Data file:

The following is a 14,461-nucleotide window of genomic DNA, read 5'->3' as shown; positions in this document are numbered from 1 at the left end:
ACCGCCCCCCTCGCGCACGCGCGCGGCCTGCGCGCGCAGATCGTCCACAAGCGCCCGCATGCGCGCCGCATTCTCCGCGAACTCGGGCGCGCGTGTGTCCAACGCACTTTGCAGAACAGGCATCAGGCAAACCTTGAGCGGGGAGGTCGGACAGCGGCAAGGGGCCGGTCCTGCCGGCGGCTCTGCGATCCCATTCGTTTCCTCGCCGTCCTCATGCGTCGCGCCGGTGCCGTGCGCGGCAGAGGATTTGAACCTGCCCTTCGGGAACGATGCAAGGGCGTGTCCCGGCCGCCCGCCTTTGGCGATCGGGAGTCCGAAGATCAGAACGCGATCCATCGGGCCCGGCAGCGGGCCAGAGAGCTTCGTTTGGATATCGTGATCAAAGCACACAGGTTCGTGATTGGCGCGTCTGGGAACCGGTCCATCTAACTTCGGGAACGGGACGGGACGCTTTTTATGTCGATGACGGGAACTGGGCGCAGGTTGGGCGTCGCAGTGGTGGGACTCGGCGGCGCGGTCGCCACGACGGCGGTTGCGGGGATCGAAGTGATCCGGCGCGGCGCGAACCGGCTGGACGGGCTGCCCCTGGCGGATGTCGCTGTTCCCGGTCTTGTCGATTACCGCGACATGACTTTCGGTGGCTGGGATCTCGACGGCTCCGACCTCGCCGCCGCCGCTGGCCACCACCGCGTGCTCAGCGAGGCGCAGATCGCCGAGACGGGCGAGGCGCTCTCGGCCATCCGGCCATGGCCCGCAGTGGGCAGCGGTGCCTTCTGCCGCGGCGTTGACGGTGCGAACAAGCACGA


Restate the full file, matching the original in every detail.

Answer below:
The following is a 14,461-nucleotide window of genomic DNA, read 5'->3' as shown; positions in this document are numbered from 1 at the left end:
ACCGCCCCCCTCGCGCACGCGCGCGGCCTGCGCGCGCAGATCGTCCACAAGCGCCCGCATGCGCGCCGCATTCTCCGCGAACTCGGGCGCGCGTGTGTCCAACGCACTTTGCAGAACAGGCATCAGGCAAACCTTGAGCGGGGAGGTCGGACAGCGGCAAGGGGCCGGTCCTGCCGGCGGCTCTGCGATCCCATTCGTTTCCTCGCCGTCCTCATGCGTCGCGCCGGTGCCGTGCGCGGCAGAGGATTTGAACCTGCCCTTCGGGAACGATGCAAGGGCGTGTCCCGGCCGCCCGCCTTTGGCGATCGGGAGTCCGAAGATCAGAACGCGATCCATCGGGCCCGGCAGCGGGCCAGAGAGCTTCGTTTGGATATCGTGATCAAAGCACACAGGTTCGTGATTGGCGCGTCTGGGAACCGGTCCATCTAACTTCGGGAACGGGACGGGACGCTTTTTATGTCGATGACGGGAACTGGGCGCAGGTTGGGCGTCGCAGTGGTGGGACTCGGCGGCGCGGTCGCCACGACGGCGGTTGCGGGGATCGAAGTGATCCGGCGCGGCGCGAACCGGCTGGACGGGCTGCCCCTGGCGGATGTCGCTGTTCCCGGTCTTGTCGATTACCGCGACATGACTTTCGGTGGCTGGGATCTCGACGGCTCCGACCTCGCCGCCGCCGCTGGCCACCACCGCGTGCTCAGCGAGGCGCAGATCGCCGAGACGGGCGAGGCGCTCTCGGCCATCCGGCCATGGCCCGCAGTGGGCAGCGGTGCCTTCTGCCGCGGCGTTGACGGTGCGAACAAGCACGA